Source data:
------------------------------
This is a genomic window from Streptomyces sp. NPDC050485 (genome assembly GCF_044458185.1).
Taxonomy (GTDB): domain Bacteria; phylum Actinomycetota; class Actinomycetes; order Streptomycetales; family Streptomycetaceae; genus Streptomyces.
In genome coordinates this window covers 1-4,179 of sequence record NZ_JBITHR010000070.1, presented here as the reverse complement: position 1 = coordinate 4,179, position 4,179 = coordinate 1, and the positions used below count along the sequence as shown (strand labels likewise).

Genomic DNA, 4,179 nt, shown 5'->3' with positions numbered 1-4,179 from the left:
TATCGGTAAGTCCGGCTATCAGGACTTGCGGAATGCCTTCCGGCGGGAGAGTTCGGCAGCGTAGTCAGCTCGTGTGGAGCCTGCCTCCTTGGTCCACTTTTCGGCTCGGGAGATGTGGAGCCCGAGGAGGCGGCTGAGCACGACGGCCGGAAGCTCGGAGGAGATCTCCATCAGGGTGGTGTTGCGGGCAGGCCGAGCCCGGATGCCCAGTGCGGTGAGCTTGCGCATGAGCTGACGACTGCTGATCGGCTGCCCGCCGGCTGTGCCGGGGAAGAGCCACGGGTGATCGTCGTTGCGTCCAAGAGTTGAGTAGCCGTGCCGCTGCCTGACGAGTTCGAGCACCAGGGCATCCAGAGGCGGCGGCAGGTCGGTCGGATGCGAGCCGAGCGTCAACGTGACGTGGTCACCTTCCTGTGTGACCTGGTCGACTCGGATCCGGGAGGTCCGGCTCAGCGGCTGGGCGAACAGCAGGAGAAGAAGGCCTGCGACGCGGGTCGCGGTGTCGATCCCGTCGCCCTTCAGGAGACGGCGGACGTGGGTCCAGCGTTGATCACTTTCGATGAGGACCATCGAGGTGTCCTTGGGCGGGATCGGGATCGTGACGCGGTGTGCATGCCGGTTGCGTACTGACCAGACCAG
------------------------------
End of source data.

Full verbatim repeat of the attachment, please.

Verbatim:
This is a genomic window from Streptomyces sp. NPDC050485 (genome assembly GCF_044458185.1).
Taxonomy (GTDB): domain Bacteria; phylum Actinomycetota; class Actinomycetes; order Streptomycetales; family Streptomycetaceae; genus Streptomyces.
In genome coordinates this window covers 1-4,179 of sequence record NZ_JBITHR010000070.1, presented here as the reverse complement: position 1 = coordinate 4,179, position 4,179 = coordinate 1, and the positions used below count along the sequence as shown (strand labels likewise).

Genomic DNA, 4,179 nt, shown 5'->3' with positions numbered 1-4,179 from the left:
TATCGGTAAGTCCGGCTATCAGGACTTGCGGAATGCCTTCCGGCGGGAGAGTTCGGCAGCGTAGTCAGCTCGTGTGGAGCCTGCCTCCTTGGTCCACTTTTCGGCTCGGGAGATGTGGAGCCCGAGGAGGCGGCTGAGCACGACGGCCGGAAGCTCGGAGGAGATCTCCATCAGGGTGGTGTTGCGGGCAGGCCGAGCCCGGATGCCCAGTGCGGTGAGCTTGCGCATGAGCTGACGACTGCTGATCGGCTGCCCGCCGGCTGTGCCGGGGAAGAGCCACGGGTGATCGTCGTTGCGTCCAAGAGTTGAGTAGCCGTGCCGCTGCCTGACGAGTTCGAGCACCAGGGCATCCAGAGGCGGCGGCAGGTCGGTCGGATGCGAGCCGAGCGTCAACGTGACGTGGTCACCTTCCTGTGTGACCTGGTCGACTCGGATCCGGGAGGTCCGGCTCAGCGGCTGGGCGAACAGCAGGAGAAGAAGGCCTGCGACGCGGGTCGCGGTGTCGATCCCGTCGCCCTTCAGGAGACGGCGGACGTGGGTCCAGCGTTGATCACTTTCGATGAGGACCATCGAGGTGTCCTTGGGCGGGATCGGGATCGTGACGCGGTGTGCATGCCGGTTGCGTACTGACCAGACCAG